Wednesday, October 28, 2009

Words Come Alive

Show and Tell or Both?

We want readers to enter the mind of our characters, so we don’t TELL readers she’s anxious, we SHOW them how Jane wrings her hands, drops a pen, or covers her mouth with her hand. That’s the essence of SHOW versus TELL, and we’re always instructed to use that device. But dare we ask when we should tell instead?

Actually a few major reasons help us decide when to use either show or tell. Think in one case whether we are trying to move the plot between scenes or write about the action between characters. In one case, we’re filling in background or describing images. That’s different from where we want to enter the character’s head. Another reason in making the decision comes when we want to prompt a general image in the mind of the reader, which may call for telling instead of showing. Especially with dialogue when body language informs the reader about the mind of the characters.

Are we moving the plot, or standing inside the scene? If we’re trying to get Carlos to the meeting with Jorge, we may want to tell about where Jorge’s house lies, or the difficulty in driving past traffic. We may want to remind the reader about the ties Jorge has with certain other people. That’s the realm of telling. But if we want to bring in why Carlos was frustrated with Jorge, we might have him sweating with clammy hands on the steering wheel. We might want to be inside his head as thoughts go back to the last meeting. Carlos felt belittled and shrank from Jorge. Then we would want to show how Carlos looked, or acted.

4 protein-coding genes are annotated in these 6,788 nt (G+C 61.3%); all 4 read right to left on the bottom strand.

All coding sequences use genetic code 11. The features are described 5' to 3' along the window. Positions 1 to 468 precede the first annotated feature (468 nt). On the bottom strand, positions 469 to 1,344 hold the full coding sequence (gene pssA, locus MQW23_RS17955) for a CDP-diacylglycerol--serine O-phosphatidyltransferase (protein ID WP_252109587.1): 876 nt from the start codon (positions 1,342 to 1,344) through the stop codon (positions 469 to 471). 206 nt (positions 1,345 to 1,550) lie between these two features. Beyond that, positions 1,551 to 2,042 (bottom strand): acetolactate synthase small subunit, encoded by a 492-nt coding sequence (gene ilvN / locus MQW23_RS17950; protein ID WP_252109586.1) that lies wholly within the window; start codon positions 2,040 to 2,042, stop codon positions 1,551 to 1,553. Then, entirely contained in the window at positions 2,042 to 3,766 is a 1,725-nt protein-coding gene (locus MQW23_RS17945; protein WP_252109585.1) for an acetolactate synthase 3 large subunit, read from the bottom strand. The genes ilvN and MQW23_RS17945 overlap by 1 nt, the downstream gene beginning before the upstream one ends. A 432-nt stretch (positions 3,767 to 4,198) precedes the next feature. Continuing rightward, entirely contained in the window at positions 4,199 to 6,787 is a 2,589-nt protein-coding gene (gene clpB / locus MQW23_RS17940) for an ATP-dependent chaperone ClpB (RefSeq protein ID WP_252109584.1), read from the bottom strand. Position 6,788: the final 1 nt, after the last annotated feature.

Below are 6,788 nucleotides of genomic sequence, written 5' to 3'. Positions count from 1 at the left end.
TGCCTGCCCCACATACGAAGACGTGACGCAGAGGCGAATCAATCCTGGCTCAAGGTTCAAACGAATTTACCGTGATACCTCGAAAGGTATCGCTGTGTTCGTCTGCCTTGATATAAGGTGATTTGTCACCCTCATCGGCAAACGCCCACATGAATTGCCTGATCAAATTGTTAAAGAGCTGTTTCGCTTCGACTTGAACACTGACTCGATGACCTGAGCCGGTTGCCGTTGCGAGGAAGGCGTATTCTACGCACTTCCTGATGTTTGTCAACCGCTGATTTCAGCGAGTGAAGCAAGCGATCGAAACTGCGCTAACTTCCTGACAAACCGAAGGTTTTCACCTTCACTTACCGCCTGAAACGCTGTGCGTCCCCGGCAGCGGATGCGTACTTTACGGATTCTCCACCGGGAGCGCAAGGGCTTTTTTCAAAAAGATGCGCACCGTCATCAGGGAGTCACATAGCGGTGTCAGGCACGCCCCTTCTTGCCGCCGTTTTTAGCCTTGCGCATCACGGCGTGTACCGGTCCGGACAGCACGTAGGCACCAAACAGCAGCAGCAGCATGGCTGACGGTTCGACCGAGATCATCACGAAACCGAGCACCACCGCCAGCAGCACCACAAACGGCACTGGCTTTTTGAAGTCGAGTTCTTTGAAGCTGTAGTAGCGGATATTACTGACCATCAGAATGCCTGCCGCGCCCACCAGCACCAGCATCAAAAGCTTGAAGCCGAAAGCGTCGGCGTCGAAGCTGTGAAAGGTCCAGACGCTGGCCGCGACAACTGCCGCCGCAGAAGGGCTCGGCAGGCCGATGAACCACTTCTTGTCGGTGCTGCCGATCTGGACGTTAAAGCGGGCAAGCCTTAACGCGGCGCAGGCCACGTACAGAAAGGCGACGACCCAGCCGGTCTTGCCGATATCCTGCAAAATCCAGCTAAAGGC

How do we decide between show and tell when we’re in the middle of a scene? Actually a balance of the two might be important. Show means describing the action or body language of a character. Tell means using a word that informs us of the character. We could say Jorge was confused because we want to tell the reader in a short amount of time so we can focus on a more crucial item. But we could avoid that by showing his movement as he walks to one desk, picks up a paper, then without looking at it, places it down, only to walk to another desk and shake his head. The focus dictates whether we use show or tell — what’s more important in the development of the scene?

Dialogue can include the best example of a balance of show and tell. Lead off the dialogue with telling, and then show at the same time through body language and the dialogue. Carlos had a shocked look on his face. He dropped the stack of papers. “How could she leave him that way?”
Notice the way the blending of the two devices works together. We don’t know how the reader will actually understand the dropping of the papers. We reinforce that by indicating the word shocked. But we use the showing description of the papers to add to his comment about the situation.

When we dare to ask when to use the devices, we should think about how much we’re in the head of the character, whether the necessity calls for giving information quickly, or how we can blend the two in describing the action. We should ask ourselves what is the crucial activity in the scene. That will help us decide on the device.

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